While many of those who scrabble around the dunghill that is Grubstreet continue to ignore the runaway train that is Phonehackgate, or tell their readers that the affair isn’t really important, events rumble on, and more unwilling participants are caught up in the expanding legal imbroglio. This post provides an update and points up why recent happenings could be important.
On Friday, the Metropolitan Police arrested another former Screws staffer, named as Dan Evans. Evans had been suspended by the paper following legal action on behalf of Kelly Hoppen. Importance: another piece in the jigsaw, although one has to wonder how many are still missing, given he’s the fourteenth to be nicked recently.
Also, a police detective has been arrested for allegedly leaking information about the investigation. There has been much speculation as to whether this was the source for the Guardian’s ability to get stories first – beats smearing Tom Watson in the originality stakes – but the paper isn’t commenting. Importance: not much in the wider scheme of things.
More interestingly, events surrounding Glenn Mulcaire have moved on: he has apparently now sued News International, most likely over their decision to stop paying his legal fees. Importance: very high. If Mulcaire was working as an employee, or at least on the instructions of other Screws hacks, there is a strong argument for them to pick up the tab.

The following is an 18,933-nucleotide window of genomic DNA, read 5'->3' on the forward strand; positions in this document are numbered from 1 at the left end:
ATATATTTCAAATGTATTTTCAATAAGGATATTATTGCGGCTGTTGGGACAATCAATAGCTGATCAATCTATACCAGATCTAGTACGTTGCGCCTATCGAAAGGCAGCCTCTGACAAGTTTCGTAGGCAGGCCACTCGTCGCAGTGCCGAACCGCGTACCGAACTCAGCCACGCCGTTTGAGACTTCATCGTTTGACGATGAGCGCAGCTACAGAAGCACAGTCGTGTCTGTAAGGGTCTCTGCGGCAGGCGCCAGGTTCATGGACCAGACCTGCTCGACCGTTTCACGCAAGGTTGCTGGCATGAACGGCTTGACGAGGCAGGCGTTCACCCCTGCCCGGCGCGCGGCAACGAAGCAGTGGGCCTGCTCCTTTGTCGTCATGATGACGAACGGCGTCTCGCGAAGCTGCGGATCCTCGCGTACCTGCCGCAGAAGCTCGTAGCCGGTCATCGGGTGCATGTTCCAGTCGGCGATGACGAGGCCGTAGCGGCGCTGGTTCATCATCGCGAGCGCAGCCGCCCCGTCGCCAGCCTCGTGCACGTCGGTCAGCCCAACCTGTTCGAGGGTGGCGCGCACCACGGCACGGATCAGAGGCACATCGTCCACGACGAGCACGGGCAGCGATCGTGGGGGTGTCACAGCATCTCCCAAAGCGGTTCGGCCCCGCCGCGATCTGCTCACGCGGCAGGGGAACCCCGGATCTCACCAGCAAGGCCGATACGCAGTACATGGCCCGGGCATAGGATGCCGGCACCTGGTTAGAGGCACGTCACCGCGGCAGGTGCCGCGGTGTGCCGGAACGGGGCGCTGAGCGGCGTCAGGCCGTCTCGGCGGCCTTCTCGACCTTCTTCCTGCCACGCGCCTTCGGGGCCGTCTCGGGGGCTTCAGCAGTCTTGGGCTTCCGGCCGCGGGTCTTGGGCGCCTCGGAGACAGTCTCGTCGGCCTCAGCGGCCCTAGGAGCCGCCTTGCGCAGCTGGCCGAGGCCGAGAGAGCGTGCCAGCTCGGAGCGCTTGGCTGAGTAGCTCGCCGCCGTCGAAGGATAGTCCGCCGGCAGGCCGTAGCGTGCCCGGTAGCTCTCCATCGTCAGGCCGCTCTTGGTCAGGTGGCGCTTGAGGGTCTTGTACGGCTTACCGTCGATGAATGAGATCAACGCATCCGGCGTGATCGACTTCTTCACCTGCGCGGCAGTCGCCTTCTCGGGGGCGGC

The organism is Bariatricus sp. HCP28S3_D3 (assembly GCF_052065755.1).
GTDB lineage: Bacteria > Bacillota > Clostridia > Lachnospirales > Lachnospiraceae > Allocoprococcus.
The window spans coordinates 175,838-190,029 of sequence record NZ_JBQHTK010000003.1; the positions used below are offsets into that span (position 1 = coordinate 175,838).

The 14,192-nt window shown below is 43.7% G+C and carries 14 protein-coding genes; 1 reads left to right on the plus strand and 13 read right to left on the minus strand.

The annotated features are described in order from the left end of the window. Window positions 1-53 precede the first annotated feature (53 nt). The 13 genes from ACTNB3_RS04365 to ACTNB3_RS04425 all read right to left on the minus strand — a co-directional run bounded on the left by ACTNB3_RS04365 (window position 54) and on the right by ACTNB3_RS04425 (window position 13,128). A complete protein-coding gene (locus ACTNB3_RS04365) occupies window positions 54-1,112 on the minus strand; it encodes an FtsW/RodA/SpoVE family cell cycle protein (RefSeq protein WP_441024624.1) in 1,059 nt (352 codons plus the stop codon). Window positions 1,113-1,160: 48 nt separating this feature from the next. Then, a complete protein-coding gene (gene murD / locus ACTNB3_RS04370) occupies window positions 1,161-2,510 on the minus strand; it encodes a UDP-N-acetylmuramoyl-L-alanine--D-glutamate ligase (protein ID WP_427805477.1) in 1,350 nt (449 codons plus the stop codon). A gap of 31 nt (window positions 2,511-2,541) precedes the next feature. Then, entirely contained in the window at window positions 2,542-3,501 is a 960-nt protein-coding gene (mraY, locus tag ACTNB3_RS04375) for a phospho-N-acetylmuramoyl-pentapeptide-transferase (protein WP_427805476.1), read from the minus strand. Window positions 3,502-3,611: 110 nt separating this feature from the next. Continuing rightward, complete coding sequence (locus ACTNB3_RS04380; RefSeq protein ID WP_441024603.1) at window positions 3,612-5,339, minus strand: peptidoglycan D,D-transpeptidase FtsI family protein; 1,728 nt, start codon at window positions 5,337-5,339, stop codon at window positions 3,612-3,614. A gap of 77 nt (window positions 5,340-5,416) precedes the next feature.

And Mulcaire, as I noted recently, could start singing very soon, as he’s been ordered to reveal who told him to access six folks’ voicemails. The six include former PFA head Gordon Taylor. Importance: critical. The potential to drag more names into the frame is only matched by the knowledge that buying off Taylor did not end the potential of his case to do Rupe and his troops further damage.
Mulcaire is still fighting an attempt to force him to reveal the name of the hack who asked him to hack Steve Coogan’s phone, but the prognosis is not good, especially if he has to pay the legal bills himself. Importance: significant. Another name, another potential arrest, another step closer to seeing Murdoch Junior being invited to attend a Police station of his choosing.
And what is equally important is that part of the Fourth Estate is reverting to keeping quiet about the affair, particularly the Daily Mail, where the word had already gone out from Paul Dacre to portray Phonehackgate as no big deal, not of much interest, or even part of the cause for the recent rioting.
The inescapable impression is that the Mail, and maybe other titles, are getting worried that they may not be able to stay out of this one. More soon.